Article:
IEMA Policy and Engagement Lead, Nick Blyth FIEMA CEnv discusses the launch of IEMA's 'Net Zero Explained' alongside the release of a new 'Climate Change and Energy Toolkit'.

Scientific reports, including from the IPCC, highlight that we already have global warming of around 1.1°C above pre-industrial levels. A global ‘rebalancing’ of emissions (or a transition to net-zero) has to be pursued at pace, and with emission cuts of around 50% by 2030, for any prospect of staying close to 1.5°C of warming. In addition to commitments by governments, companies, local authorities and other ‘non-state actors’ are increasingly making their own pledges to align to the global science and to transition at pace.

This concept of an organisation seeking itself to become net zero, has become synonymous with climate leadership. At the same time, net zero has received criticism as a concept that (if wrongly approached) can allow organisations to avoid transition and continue ‘business as usual’.

Areas of concern include the risk that longer-term targets are set too far into the future, still allowing significant emissions in more immediate decades and therefore failing to align with the required transition pace. Concerns also exist around some carbon (GHG) accounting methodologies and also around the use of carbon offsetting. These all require careful attention to ensure transparency and credibility as part of a strategic approach.

Through surveys of sustainability professionals, IEMA has traced some trends in organisational practice. In addition to the clear growth in the use of net zero targets (a 30% increase over the last two years) there are some notable trends over the decade from 2010. Improvements to buildings and premises and active energy management approaches both continue to be leading approaches. Engagement and team approaches have slightly declined (this may reflect changes during the pandemic) while there has been an increase in the importance of organisational approaches such as management systems and sustainable procurement. The latter may well reflect the importance of addressing scope 3 value chain emissions within net zero approaches although recent progress here appears steady rather than transformative.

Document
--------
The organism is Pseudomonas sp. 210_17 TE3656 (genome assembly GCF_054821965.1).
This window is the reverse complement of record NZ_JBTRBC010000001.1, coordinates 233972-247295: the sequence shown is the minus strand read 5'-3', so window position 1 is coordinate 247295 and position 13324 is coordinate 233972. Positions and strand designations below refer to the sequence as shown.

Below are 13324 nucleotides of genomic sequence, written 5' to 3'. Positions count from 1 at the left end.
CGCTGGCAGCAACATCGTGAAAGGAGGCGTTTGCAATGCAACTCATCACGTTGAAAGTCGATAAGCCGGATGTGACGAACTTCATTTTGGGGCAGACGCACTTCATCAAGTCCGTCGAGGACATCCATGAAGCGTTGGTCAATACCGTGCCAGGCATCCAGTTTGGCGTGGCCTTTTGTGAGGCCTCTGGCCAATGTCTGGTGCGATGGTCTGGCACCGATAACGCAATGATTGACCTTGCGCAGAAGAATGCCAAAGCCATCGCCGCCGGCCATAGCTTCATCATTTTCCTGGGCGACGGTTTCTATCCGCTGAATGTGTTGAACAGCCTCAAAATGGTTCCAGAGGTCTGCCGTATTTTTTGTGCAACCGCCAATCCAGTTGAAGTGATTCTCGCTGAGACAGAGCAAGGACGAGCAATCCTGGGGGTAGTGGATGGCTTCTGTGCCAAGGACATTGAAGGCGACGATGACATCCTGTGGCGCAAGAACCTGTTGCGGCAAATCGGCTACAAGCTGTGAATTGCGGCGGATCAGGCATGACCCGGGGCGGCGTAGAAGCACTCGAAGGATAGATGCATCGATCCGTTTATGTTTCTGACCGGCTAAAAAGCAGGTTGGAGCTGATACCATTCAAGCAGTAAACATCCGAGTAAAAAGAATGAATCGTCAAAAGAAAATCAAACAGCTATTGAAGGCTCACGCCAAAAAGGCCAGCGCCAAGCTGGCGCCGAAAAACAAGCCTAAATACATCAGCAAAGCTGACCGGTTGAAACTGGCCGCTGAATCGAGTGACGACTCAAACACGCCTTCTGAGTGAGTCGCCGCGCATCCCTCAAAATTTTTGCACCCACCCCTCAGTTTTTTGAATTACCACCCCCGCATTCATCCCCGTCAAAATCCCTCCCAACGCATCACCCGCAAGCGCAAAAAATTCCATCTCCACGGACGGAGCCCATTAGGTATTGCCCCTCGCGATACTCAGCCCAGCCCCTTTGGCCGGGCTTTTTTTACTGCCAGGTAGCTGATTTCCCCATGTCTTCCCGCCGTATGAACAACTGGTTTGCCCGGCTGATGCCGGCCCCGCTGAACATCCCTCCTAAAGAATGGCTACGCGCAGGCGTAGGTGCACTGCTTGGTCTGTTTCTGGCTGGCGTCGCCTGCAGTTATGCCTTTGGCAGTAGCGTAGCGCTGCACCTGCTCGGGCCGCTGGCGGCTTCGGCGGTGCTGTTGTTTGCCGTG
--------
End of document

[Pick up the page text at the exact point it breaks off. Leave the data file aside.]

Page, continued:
Moving through the IEMA GHG Management Hierarchy, it appears that substitution measures such as fuel-switching and on-site renewables have increased over time. Similarly, there is an increase in actions directed at product and service carbon emissions and a notable increase in ‘compensatory’ measures such as green-energy tariffs and use of carbon offsets.

IEMA explores these issues in a new short briefing, helping professionals to understand and navigate this evolving landscape. Tracing from science and international policy origins of net zero, through to the term’s growing use by differing actors, explanations and links are provided regarding terminology, trends in practice, key developments and approach considerations.

Net zero as a direction for mobilising commitments has undoubted appeal and importance. The imperative for professions will continue to be to raise the bar, ensuring that practice is credible, transparent and aligned with the reality of the global science.

Download your copy of 'Net Zero Explained' here.

Download your copy of the Climate Change and Energy Toolkit here.


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